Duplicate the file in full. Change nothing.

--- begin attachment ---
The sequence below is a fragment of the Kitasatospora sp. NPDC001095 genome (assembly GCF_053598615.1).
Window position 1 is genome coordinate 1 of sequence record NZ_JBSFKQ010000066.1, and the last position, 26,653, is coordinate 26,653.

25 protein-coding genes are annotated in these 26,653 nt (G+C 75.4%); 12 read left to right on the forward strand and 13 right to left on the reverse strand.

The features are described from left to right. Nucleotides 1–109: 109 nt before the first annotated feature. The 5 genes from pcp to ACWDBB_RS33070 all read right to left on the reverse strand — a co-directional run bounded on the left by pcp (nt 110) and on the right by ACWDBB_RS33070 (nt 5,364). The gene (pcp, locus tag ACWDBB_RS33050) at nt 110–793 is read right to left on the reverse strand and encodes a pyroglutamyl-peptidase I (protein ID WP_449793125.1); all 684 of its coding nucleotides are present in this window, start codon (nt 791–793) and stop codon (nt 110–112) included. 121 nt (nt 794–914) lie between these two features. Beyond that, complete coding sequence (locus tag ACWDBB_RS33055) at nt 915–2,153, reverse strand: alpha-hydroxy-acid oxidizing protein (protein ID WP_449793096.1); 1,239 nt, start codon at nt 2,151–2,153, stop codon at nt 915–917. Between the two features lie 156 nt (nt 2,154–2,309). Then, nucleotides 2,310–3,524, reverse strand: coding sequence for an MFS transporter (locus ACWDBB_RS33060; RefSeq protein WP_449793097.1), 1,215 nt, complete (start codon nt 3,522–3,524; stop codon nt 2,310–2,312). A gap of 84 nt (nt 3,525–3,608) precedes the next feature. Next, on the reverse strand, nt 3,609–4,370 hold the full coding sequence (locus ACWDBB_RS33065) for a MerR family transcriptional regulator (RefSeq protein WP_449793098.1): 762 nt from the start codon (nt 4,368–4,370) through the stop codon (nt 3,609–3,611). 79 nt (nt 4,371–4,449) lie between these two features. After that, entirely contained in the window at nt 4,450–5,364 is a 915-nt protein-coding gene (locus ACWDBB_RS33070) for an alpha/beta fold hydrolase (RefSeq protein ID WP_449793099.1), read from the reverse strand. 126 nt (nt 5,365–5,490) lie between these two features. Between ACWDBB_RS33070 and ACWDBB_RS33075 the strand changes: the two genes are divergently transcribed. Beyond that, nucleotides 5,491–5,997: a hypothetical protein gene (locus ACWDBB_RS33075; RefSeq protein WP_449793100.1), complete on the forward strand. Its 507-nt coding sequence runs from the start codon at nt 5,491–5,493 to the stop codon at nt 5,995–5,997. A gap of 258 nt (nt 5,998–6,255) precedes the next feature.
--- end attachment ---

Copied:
The sequence below is a fragment of the Kitasatospora sp. NPDC001095 genome (assembly GCF_053598615.1).
Window position 1 is genome coordinate 1 of sequence record NZ_JBSFKQ010000066.1, and the last position, 26,653, is coordinate 26,653.

25 protein-coding genes are annotated in these 26,653 nt (G+C 75.4%); 12 read left to right on the forward strand and 13 right to left on the reverse strand.

The features are described from left to right. Nucleotides 1–109: 109 nt before the first annotated feature. The 5 genes from pcp to ACWDBB_RS33070 all read right to left on the reverse strand — a co-directional run bounded on the left by pcp (nt 110) and on the right by ACWDBB_RS33070 (nt 5,364). The gene (pcp, locus tag ACWDBB_RS33050) at nt 110–793 is read right to left on the reverse strand and encodes a pyroglutamyl-peptidase I (protein ID WP_449793125.1); all 684 of its coding nucleotides are present in this window, start codon (nt 791–793) and stop codon (nt 110–112) included. 121 nt (nt 794–914) lie between these two features. Beyond that, complete coding sequence (locus tag ACWDBB_RS33055) at nt 915–2,153, reverse strand: alpha-hydroxy-acid oxidizing protein (protein ID WP_449793096.1); 1,239 nt, start codon at nt 2,151–2,153, stop codon at nt 915–917. Between the two features lie 156 nt (nt 2,154–2,309). Then, nucleotides 2,310–3,524, reverse strand: coding sequence for an MFS transporter (locus ACWDBB_RS33060; RefSeq protein WP_449793097.1), 1,215 nt, complete (start codon nt 3,522–3,524; stop codon nt 2,310–2,312). A gap of 84 nt (nt 3,525–3,608) precedes the next feature. Next, on the reverse strand, nt 3,609–4,370 hold the full coding sequence (locus ACWDBB_RS33065) for a MerR family transcriptional regulator (RefSeq protein WP_449793098.1): 762 nt from the start codon (nt 4,368–4,370) through the stop codon (nt 3,609–3,611). 79 nt (nt 4,371–4,449) lie between these two features. After that, entirely contained in the window at nt 4,450–5,364 is a 915-nt protein-coding gene (locus ACWDBB_RS33070) for an alpha/beta fold hydrolase (RefSeq protein ID WP_449793099.1), read from the reverse strand. 126 nt (nt 5,365–5,490) lie between these two features. Between ACWDBB_RS33070 and ACWDBB_RS33075 the strand changes: the two genes are divergently transcribed. Beyond that, nucleotides 5,491–5,997: a hypothetical protein gene (locus ACWDBB_RS33075; RefSeq protein WP_449793100.1), complete on the forward strand. Its 507-nt coding sequence runs from the start codon at nt 5,491–5,493 to the stop codon at nt 5,995–5,997. A gap of 258 nt (nt 5,998–6,255) precedes the next feature.